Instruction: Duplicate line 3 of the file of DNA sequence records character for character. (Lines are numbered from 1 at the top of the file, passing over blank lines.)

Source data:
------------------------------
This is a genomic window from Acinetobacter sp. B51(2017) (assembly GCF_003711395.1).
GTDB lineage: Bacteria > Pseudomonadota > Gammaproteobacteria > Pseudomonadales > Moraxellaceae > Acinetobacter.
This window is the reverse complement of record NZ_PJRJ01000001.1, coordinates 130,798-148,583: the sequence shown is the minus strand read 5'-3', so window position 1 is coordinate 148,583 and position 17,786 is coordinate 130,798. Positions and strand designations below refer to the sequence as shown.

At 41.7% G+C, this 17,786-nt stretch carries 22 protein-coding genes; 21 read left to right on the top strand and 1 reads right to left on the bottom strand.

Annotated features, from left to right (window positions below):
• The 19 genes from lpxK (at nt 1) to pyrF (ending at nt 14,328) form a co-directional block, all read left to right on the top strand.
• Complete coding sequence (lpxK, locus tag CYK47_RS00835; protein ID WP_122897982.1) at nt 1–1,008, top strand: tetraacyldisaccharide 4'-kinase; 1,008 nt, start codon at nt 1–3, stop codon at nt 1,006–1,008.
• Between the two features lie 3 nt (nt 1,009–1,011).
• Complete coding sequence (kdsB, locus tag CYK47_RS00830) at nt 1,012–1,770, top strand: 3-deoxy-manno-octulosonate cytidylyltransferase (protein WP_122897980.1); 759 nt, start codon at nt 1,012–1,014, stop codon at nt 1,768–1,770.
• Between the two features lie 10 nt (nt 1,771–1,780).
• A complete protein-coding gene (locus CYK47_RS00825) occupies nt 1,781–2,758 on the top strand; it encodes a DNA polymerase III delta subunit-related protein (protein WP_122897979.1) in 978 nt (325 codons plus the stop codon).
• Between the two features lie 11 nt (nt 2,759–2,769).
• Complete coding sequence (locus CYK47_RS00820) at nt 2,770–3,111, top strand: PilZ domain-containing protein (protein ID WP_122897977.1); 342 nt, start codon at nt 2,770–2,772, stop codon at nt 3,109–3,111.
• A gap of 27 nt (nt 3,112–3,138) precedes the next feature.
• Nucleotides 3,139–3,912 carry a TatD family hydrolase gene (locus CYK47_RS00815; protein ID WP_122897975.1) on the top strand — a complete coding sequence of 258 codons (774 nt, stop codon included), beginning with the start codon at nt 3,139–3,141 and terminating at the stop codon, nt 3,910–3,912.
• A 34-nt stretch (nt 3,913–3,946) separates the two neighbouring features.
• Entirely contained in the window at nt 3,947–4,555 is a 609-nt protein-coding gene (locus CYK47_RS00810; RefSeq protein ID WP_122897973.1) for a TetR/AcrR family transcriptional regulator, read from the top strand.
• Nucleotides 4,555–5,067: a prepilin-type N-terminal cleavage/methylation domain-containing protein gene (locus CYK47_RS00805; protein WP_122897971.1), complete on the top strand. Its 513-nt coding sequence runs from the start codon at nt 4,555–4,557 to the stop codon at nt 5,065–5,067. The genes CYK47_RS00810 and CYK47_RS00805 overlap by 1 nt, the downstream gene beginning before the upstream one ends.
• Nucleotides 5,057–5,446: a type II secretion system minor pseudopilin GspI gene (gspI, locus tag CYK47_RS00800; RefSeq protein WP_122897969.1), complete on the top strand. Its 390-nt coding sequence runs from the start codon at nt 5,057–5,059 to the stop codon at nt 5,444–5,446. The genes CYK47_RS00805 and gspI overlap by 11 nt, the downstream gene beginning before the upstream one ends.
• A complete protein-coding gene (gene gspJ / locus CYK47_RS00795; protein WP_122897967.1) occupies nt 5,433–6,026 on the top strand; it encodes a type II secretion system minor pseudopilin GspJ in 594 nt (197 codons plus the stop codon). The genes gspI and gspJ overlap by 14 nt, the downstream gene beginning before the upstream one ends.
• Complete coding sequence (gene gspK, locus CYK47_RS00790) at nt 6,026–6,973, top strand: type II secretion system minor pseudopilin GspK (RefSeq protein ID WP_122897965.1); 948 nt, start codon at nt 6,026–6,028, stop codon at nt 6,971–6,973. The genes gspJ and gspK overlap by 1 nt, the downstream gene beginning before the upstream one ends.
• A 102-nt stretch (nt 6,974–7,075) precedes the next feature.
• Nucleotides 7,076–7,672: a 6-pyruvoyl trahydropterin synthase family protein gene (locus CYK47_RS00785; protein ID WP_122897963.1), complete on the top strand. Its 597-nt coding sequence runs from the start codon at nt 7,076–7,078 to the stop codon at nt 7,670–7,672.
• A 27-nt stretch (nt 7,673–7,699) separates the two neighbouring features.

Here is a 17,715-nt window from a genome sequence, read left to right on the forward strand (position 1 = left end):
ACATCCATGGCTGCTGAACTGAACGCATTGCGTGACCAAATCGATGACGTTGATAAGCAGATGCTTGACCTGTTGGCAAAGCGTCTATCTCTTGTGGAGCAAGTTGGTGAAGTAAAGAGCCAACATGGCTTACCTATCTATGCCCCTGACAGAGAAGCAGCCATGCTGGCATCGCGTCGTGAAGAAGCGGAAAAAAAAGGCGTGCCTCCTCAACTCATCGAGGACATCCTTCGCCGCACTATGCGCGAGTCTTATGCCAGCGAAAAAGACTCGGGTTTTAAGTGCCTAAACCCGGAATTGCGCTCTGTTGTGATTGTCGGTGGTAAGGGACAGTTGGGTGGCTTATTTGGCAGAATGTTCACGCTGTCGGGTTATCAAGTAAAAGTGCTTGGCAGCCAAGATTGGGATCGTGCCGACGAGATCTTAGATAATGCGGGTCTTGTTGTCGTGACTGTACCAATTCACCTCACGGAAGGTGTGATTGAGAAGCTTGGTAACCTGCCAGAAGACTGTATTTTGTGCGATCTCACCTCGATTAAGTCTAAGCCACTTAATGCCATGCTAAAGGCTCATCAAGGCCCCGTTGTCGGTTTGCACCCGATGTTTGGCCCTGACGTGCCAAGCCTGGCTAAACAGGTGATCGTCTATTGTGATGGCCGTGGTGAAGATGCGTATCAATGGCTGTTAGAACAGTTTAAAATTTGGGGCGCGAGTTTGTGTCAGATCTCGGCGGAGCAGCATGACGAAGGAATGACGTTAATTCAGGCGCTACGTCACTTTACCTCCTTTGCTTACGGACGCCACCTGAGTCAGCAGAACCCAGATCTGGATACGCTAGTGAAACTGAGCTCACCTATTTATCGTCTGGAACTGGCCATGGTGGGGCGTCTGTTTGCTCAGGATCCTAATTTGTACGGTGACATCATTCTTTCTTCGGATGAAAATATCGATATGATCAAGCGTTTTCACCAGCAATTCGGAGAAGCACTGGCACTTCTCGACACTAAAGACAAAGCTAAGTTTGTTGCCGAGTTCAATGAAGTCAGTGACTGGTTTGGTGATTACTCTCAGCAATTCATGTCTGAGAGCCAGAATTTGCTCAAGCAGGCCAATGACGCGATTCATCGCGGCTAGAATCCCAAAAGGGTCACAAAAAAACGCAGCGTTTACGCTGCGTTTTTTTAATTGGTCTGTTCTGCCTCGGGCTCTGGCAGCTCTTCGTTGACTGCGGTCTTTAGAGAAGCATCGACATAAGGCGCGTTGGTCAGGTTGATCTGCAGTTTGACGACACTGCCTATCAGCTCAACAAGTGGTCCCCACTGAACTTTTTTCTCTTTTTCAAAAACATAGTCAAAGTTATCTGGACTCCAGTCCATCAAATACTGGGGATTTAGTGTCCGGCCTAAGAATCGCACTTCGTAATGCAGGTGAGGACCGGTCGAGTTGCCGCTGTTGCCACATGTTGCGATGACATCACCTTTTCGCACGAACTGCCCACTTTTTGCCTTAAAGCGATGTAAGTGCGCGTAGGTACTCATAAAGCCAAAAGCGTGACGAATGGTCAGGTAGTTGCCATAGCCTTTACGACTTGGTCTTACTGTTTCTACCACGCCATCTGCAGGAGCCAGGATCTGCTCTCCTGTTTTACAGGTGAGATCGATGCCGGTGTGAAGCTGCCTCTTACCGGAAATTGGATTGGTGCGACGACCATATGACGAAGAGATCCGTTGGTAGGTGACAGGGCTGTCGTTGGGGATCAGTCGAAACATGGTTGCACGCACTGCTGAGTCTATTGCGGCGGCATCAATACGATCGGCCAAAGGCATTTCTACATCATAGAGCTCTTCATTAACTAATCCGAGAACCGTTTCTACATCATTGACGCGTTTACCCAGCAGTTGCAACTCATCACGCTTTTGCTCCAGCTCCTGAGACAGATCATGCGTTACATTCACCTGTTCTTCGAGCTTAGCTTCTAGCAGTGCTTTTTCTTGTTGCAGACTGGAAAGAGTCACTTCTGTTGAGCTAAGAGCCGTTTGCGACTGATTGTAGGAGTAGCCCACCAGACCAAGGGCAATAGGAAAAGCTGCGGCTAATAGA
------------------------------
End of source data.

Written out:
This window is the reverse complement of record NZ_PJRJ01000001.1, coordinates 130,798-148,583: the sequence shown is the minus strand read 5'-3', so window position 1 is coordinate 148,583 and position 17,786 is coordinate 130,798. Positions and strand designations below refer to the sequence as shown.